Information for Indigenous Australians

Tasmanian Aboriginal Community Legal Service

The Tasmanian Aboriginal Community Legal Service - has offices in Hobart and Launceston and provide legal services, advice and representation across the state. Their team is made up of experienced lawyers, client service officers from community and dedicated administrative staff.  They strive to:

  • Promote social justice for Aboriginal and Torres Strait Islander peoples;
  • Promote the right of Aboriginal and Torres Strait Islander peoples to empowerment, identity and culture;
  • Ensure that Aboriginal and Torres Strait Islander peoples enjoy their rights, are aware of their responsibilities under the law and have access to appropriate advice, assistance and representation;
  • Reduce the disproportionate involvement of Aboriginal and Torres Strait Islander peoples in the criminal justice system; and
  • Promote the review of legislation and other practices which discriminate against Aboriginal and Torres Strait Islanders.

Call them on Free Call 1800 064 865.

Discrimination

Equal Opportunity Tasmania aims to foster a society free of discrimination, prejudice, bias and prohibited conduct by administering the Anti-Discrimination Act 1998 (Tas). Call them on 1300 305 062 or check out other ways to contact them on their website.

Know your rights

The Australian Human Rights Commission is an independent third party which investigates complaints about discrimination and breaches of human rights.  You can make a complaint to them online via their website or find out more information about knowing your rights.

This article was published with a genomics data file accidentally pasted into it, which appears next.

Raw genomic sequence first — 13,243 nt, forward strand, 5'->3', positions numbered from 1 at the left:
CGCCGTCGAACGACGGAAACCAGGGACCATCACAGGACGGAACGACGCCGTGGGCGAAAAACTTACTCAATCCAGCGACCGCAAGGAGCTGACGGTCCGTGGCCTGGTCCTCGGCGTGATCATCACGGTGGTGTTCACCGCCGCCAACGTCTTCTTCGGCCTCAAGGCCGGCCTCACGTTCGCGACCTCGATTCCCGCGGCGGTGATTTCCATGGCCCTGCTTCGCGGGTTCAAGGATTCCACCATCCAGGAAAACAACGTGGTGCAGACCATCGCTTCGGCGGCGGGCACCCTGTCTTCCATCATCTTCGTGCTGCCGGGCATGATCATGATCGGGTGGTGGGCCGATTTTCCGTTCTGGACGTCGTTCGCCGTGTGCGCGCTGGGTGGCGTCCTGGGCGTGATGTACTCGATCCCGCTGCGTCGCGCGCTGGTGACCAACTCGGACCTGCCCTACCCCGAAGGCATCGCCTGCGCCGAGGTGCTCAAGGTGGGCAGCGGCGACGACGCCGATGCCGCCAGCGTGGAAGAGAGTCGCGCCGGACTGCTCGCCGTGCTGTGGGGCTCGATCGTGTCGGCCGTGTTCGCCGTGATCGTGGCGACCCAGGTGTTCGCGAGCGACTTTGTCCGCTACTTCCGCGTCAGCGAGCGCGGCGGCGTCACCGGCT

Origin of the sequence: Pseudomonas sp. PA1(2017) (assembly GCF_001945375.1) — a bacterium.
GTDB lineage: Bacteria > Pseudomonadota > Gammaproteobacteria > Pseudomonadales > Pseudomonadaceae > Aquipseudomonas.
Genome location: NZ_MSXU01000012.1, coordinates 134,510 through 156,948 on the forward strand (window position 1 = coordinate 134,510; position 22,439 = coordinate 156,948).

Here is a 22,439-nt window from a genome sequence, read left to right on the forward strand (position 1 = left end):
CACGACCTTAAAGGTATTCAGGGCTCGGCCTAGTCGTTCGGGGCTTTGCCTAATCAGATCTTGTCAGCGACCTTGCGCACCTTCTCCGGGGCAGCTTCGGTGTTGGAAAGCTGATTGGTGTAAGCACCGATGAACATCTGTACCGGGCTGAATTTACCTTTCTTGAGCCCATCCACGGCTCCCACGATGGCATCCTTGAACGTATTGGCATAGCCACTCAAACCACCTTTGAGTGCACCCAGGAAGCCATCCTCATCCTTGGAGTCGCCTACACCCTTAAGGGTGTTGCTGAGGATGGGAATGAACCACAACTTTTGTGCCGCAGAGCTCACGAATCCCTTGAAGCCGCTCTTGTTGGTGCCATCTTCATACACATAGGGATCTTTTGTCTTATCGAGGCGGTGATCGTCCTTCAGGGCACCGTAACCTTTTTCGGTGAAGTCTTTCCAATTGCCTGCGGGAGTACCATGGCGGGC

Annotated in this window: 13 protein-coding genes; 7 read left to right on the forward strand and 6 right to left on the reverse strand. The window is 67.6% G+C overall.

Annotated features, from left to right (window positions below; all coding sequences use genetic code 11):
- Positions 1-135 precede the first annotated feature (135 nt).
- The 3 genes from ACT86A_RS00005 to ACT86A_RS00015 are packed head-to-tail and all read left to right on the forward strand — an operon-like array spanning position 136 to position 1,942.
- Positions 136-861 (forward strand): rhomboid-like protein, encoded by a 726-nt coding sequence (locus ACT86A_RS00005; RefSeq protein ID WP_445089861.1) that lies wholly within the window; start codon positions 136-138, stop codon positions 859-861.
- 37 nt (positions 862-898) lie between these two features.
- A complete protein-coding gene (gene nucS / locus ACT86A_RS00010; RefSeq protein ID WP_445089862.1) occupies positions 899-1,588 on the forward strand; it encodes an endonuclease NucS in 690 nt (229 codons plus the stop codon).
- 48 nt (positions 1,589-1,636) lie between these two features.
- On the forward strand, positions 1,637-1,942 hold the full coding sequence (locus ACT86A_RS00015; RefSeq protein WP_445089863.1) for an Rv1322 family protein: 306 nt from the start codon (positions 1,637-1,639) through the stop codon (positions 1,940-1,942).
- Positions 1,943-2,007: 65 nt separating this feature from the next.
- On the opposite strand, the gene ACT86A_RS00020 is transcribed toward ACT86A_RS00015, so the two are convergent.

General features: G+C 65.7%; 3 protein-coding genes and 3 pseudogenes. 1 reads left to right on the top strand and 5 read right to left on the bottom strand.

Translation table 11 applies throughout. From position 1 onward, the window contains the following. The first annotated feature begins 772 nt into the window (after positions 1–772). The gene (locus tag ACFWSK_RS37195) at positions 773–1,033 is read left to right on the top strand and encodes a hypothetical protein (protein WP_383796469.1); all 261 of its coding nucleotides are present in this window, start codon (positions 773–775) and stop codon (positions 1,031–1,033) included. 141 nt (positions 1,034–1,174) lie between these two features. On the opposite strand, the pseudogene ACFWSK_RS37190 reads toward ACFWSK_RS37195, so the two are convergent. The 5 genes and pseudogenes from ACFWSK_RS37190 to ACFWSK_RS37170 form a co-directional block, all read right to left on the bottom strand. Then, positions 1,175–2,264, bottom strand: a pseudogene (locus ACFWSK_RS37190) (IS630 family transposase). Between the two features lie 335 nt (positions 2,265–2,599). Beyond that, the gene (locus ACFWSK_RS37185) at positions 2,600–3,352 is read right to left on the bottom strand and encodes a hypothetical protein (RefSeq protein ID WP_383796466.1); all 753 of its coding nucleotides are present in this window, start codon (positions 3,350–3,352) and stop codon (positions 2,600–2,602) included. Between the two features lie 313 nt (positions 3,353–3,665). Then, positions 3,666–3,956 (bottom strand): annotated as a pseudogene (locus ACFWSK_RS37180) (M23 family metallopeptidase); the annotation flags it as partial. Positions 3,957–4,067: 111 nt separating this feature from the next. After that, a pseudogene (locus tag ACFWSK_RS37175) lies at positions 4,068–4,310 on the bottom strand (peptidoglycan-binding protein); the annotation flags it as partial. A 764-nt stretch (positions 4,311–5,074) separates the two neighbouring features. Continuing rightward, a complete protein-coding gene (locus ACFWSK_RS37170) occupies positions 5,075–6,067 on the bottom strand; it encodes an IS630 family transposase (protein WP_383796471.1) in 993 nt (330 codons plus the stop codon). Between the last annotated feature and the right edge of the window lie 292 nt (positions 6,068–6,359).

Complaints under Racial Discrimination Act

The Racial Discrimination Act 1975 (RDA) makes it against the law to treat you unfairly because of your race, colour, descent, national or ethnic origin or immigrant status. The Act also makes racial hatred against the law.

You can use the RDA to get fair treatment in many areas of public life such as:

  • Employment – getting a job, terms and conditions of a job, training, promotion, being dismissed.
  • Education – enrolling or studying in a course at a private or public school, college or university.
  • Accommodation – renting or buying a house or unit.
  • Getting or using services – such as banking or insurance services, services provided by government departments, transport or telecommunication services, professional services like those provided by lawyers, doctors or tradespeople, services provided by restaurants, shops or entertainment venues.
  • Accessing public places – such as parks, government offices, restaurants, hotels or shopping centres.

Find out more on the Australian Human Rights Commission website.

Australian Government services

Find out more on the Australian Government Department of Human Services website about ABSTUDY, payments and support for Indigenous Australians.

If you want to make a complaint about Centerlink, Child Support or Medicare, you can find out information about how to do that on their website.